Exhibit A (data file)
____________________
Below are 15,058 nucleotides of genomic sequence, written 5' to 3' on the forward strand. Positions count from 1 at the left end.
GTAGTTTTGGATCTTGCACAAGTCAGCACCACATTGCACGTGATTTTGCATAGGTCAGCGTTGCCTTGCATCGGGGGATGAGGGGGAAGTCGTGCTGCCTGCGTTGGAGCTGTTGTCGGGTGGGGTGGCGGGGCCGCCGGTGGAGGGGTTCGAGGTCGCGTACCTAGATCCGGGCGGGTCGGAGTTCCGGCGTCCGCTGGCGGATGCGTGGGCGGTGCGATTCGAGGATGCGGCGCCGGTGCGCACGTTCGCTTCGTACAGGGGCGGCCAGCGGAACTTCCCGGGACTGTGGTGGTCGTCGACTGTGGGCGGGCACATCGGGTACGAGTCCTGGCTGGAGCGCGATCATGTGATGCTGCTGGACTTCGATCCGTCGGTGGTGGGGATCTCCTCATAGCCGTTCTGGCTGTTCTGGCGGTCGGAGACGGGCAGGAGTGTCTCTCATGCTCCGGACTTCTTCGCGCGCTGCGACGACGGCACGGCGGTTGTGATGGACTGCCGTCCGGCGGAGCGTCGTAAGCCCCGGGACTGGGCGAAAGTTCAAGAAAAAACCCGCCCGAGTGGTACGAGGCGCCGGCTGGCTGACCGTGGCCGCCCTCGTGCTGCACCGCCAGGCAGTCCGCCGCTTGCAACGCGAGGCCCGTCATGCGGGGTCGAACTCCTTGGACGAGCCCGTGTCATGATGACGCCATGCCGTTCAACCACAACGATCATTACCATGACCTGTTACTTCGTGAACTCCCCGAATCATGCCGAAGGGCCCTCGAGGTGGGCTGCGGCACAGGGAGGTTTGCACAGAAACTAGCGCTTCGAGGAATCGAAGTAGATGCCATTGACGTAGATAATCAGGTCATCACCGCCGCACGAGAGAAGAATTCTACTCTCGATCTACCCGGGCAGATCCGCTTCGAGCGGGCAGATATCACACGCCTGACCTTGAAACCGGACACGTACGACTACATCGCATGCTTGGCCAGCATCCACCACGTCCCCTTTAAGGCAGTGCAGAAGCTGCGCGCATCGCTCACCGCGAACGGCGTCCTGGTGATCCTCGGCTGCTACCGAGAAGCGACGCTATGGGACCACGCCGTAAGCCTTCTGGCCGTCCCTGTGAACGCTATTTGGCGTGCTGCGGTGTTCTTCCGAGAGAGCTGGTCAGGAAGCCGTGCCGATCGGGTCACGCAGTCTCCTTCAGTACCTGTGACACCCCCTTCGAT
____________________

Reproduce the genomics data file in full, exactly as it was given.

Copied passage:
Below are 15,058 nucleotides of genomic sequence, written 5' to 3' on the forward strand. Positions count from 1 at the left end.
GTAGTTTTGGATCTTGCACAAGTCAGCACCACATTGCACGTGATTTTGCATAGGTCAGCGTTGCCTTGCATCGGGGGATGAGGGGGAAGTCGTGCTGCCTGCGTTGGAGCTGTTGTCGGGTGGGGTGGCGGGGCCGCCGGTGGAGGGGTTCGAGGTCGCGTACCTAGATCCGGGCGGGTCGGAGTTCCGGCGTCCGCTGGCGGATGCGTGGGCGGTGCGATTCGAGGATGCGGCGCCGGTGCGCACGTTCGCTTCGTACAGGGGCGGCCAGCGGAACTTCCCGGGACTGTGGTGGTCGTCGACTGTGGGCGGGCACATCGGGTACGAGTCCTGGCTGGAGCGCGATCATGTGATGCTGCTGGACTTCGATCCGTCGGTGGTGGGGATCTCCTCATAGCCGTTCTGGCTGTTCTGGCGGTCGGAGACGGGCAGGAGTGTCTCTCATGCTCCGGACTTCTTCGCGCGCTGCGACGACGGCACGGCGGTTGTGATGGACTGCCGTCCGGCGGAGCGTCGTAAGCCCCGGGACTGGGCGAAAGTTCAAGAAAAAACCCGCCCGAGTGGTACGAGGCGCCGGCTGGCTGACCGTGGCCGCCCTCGTGCTGCACCGCCAGGCAGTCCGCCGCTTGCAACGCGAGGCCCGTCATGCGGGGTCGAACTCCTTGGACGAGCCCGTGTCATGATGACGCCATGCCGTTCAACCACAACGATCATTACCATGACCTGTTACTTCGTGAACTCCCCGAATCATGCCGAAGGGCCCTCGAGGTGGGCTGCGGCACAGGGAGGTTTGCACAGAAACTAGCGCTTCGAGGAATCGAAGTAGATGCCATTGACGTAGATAATCAGGTCATCACCGCCGCACGAGAGAAGAATTCTACTCTCGATCTACCCGGGCAGATCCGCTTCGAGCGGGCAGATATCACACGCCTGACCTTGAAACCGGACACGTACGACTACATCGCATGCTTGGCCAGCATCCACCACGTCCCCTTTAAGGCAGTGCAGAAGCTGCGCGCATCGCTCACCGCGAACGGCGTCCTGGTGATCCTCGGCTGCTACCGAGAAGCGACGCTATGGGACCACGCCGTAAGCCTTCTGGCCGTCCCTGTGAACGCTATTTGGCGTGCTGCGGTGTTCTTCCGAGAGAGCTGGTCAGGAAGCCGTGCCGATCGGGTCACGCAGTCTCCTTCAGTACCTGTGACACCCCCTTCGAT